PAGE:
Thursday, June 05, 2008

Generals, Admirals, and Field Marshalls, Oh My!

I just got home from our school's graduation ceremony, held downtown in Sacramento's Memorial Auditorium --a beautiful building that wouldn't be built in Sacramento today, because it's dedicated to those who died in the first war to end all wars, but I digress.

"Uniform" for the graduates included the appropriate cap, gown, and tassle. But wait, there's more.

Yearbook students got to wear a cord.
Newspaper students got to wear a cord.
Band students got to wear a medal hanging on a ribbon. The more band classes, the more medals and ribbons.
AVID students wore a white stole.
Honor students wore a gold stole.
Other students wore various pins, clips, and appurtenances.

Some had so much stuff on that you could hardly see the color of their gown!

Notwithstanding that we already have a Senior Awards Night at which we could present all this "stuff", all I could think of was how much some of them looked like the Joint Chiefs of Staff--or even perhaps a tinpot dicator.


Law and Order Teacher said...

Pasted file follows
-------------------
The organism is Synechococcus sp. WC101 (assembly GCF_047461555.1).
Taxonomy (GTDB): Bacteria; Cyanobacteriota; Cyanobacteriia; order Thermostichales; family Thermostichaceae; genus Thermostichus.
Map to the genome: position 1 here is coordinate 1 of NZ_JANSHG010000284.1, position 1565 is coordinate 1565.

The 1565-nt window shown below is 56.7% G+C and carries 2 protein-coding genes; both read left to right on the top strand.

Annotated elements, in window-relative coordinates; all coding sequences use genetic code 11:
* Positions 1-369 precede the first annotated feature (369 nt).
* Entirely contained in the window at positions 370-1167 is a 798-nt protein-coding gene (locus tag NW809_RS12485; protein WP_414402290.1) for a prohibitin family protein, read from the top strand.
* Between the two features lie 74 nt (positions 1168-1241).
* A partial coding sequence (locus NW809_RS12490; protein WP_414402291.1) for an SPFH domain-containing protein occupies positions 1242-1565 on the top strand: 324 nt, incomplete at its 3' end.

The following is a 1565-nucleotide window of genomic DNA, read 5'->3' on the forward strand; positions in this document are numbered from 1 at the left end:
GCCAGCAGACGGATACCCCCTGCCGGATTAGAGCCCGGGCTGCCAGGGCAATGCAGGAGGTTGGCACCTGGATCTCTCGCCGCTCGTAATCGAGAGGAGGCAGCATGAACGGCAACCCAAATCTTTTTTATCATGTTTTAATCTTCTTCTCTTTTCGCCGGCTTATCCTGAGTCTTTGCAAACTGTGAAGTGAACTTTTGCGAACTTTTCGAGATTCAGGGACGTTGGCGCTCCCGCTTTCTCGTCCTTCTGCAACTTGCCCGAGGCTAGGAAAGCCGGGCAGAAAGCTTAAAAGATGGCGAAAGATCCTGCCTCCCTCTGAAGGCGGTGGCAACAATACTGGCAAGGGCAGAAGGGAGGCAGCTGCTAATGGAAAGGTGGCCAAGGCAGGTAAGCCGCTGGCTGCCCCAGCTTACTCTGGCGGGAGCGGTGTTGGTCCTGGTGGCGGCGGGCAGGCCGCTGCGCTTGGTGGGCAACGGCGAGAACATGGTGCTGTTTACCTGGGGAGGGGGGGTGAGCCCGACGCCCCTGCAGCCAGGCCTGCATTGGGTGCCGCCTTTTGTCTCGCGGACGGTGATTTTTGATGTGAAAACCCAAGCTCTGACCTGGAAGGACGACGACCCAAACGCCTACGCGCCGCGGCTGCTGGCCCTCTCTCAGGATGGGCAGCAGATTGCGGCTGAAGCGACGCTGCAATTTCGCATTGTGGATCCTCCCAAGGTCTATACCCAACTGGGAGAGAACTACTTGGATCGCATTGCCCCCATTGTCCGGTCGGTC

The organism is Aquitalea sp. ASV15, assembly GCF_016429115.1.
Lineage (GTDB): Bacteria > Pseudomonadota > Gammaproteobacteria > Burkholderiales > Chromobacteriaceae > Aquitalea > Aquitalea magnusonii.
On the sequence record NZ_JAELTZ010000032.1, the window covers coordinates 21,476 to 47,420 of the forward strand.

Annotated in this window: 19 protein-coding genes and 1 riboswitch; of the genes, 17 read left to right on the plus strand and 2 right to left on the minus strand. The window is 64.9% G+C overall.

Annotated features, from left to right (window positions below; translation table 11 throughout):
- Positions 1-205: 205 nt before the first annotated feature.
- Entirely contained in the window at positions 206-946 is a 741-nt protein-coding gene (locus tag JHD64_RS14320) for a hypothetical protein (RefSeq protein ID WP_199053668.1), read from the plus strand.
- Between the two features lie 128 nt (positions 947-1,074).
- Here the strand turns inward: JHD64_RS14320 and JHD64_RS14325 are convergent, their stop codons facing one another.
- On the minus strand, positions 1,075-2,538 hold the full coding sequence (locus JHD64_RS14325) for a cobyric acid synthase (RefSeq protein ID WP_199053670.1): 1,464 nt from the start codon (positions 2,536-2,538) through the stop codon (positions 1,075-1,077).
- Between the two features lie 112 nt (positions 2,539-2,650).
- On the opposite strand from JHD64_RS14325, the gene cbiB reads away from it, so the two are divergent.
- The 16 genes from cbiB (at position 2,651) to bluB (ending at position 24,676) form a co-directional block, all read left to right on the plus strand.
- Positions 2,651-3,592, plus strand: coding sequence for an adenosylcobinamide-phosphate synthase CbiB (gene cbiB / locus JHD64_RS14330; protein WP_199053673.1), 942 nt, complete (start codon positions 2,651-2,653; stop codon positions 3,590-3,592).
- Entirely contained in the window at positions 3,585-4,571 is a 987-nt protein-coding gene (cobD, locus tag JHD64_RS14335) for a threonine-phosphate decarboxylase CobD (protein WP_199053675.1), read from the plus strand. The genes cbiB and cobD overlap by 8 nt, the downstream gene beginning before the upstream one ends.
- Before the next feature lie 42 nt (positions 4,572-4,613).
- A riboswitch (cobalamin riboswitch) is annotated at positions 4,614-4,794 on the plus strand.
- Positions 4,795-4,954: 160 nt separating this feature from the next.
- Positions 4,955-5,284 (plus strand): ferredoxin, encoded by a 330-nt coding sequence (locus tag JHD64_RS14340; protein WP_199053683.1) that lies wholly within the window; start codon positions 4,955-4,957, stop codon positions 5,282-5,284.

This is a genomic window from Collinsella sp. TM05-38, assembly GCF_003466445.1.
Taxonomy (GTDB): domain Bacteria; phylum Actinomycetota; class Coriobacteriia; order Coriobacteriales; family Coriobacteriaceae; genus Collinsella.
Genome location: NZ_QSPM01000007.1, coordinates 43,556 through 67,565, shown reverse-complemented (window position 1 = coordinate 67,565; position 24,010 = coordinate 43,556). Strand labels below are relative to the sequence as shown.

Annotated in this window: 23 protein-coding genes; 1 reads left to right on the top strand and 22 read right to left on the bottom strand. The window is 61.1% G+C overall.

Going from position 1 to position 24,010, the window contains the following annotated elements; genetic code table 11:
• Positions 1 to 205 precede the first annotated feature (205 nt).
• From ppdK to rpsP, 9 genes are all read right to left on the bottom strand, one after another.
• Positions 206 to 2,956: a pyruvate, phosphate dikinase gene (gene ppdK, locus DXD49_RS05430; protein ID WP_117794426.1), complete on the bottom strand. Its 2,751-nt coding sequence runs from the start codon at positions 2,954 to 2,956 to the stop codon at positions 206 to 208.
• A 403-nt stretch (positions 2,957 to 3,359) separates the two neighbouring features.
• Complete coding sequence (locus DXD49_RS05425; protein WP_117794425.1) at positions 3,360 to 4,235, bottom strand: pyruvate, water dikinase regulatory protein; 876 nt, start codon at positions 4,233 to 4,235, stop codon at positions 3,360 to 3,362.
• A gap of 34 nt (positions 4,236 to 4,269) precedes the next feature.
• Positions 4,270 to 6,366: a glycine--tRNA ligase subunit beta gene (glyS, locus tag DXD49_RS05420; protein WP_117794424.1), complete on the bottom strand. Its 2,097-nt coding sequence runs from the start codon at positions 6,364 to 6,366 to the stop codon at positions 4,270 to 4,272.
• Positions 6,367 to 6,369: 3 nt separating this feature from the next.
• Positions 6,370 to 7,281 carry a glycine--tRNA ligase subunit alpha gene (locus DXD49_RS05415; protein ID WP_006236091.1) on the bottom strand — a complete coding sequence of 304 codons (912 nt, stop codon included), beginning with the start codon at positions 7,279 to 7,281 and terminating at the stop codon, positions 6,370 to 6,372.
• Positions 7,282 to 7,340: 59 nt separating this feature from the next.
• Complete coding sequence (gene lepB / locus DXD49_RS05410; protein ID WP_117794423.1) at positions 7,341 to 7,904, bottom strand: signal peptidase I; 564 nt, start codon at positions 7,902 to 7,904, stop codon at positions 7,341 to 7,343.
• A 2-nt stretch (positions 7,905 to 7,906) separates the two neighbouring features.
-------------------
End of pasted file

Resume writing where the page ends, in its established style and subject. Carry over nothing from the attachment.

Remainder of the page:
I don't know if the first post got through, if so, sorry for the double post. My wife's family lives in Sacramento and related suburbs. We will be visiting in July. I have seen the building you talked about here. It is a shame that lefties cannot separate the war from the warriors.

Darren said...

If you have time available, my contact information is available in my profile.

Law and Order Teacher said...

I'd love to meet you, but I am having trouble with the link on contact information.

Darren said...

Clicking the link only works for Yahoo messenger, but now that you know that, the email address should be immediately discernible. I do it this way to avoid spambots.

Ellen K said...

We went to my daughter's college graduation a couple of weeks back. Between the numerous stoles, cords, pendants and whirlygigs, it was hard to see them as anything close to a uniform group. And my daughter, the dance major, managed to somehow spray glitter on her hat. A solemn ceremony indeed. (Hey she graduated magna cum laude so I will cut her some slack.)